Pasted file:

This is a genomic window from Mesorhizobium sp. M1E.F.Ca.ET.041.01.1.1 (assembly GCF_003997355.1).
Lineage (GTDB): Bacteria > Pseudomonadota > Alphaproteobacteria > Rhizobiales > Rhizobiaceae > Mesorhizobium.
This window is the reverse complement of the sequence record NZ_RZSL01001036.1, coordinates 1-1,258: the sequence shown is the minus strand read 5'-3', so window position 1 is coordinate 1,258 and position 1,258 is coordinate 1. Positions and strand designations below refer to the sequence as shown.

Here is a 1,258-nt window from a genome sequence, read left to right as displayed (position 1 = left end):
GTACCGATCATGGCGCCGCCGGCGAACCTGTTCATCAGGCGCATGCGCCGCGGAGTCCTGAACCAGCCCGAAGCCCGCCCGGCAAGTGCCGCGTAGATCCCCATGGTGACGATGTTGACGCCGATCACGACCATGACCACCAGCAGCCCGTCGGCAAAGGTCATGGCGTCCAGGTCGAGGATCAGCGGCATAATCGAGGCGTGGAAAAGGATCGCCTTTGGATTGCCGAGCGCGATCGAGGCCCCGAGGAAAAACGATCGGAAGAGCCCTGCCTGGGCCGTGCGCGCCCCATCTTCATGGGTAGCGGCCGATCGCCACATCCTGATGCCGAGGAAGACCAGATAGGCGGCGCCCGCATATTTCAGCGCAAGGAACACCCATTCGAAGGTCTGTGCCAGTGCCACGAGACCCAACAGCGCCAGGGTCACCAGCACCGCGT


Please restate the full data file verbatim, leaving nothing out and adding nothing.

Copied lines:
This is a genomic window from Mesorhizobium sp. M1E.F.Ca.ET.041.01.1.1 (assembly GCF_003997355.1).
Lineage (GTDB): Bacteria > Pseudomonadota > Alphaproteobacteria > Rhizobiales > Rhizobiaceae > Mesorhizobium.
This window is the reverse complement of the sequence record NZ_RZSL01001036.1, coordinates 1-1,258: the sequence shown is the minus strand read 5'-3', so window position 1 is coordinate 1,258 and position 1,258 is coordinate 1. Positions and strand designations below refer to the sequence as shown.

Here is a 1,258-nt window from a genome sequence, read left to right as displayed (position 1 = left end):
GTACCGATCATGGCGCCGCCGGCGAACCTGTTCATCAGGCGCATGCGCCGCGGAGTCCTGAACCAGCCCGAAGCCCGCCCGGCAAGTGCCGCGTAGATCCCCATGGTGACGATGTTGACGCCGATCACGACCATGACCACCAGCAGCCCGTCGGCAAAGGTCATGGCGTCCAGGTCGAGGATCAGCGGCATAATCGAGGCGTGGAAAAGGATCGCCTTTGGATTGCCGAGCGCGATCGAGGCCCCGAGGAAAAACGATCGGAAGAGCCCTGCCTGGGCCGTGCGCGCCCCATCTTCATGGGTAGCGGCCGATCGCCACATCCTGATGCCGAGGAAGACCAGATAGGCGGCGCCCGCATATTTCAGCGCAAGGAACACCCATTCGAAGGTCTGTGCCAGTGCCACGAGACCCAACAGCGCCAGGGTCACCAGCACCGCGT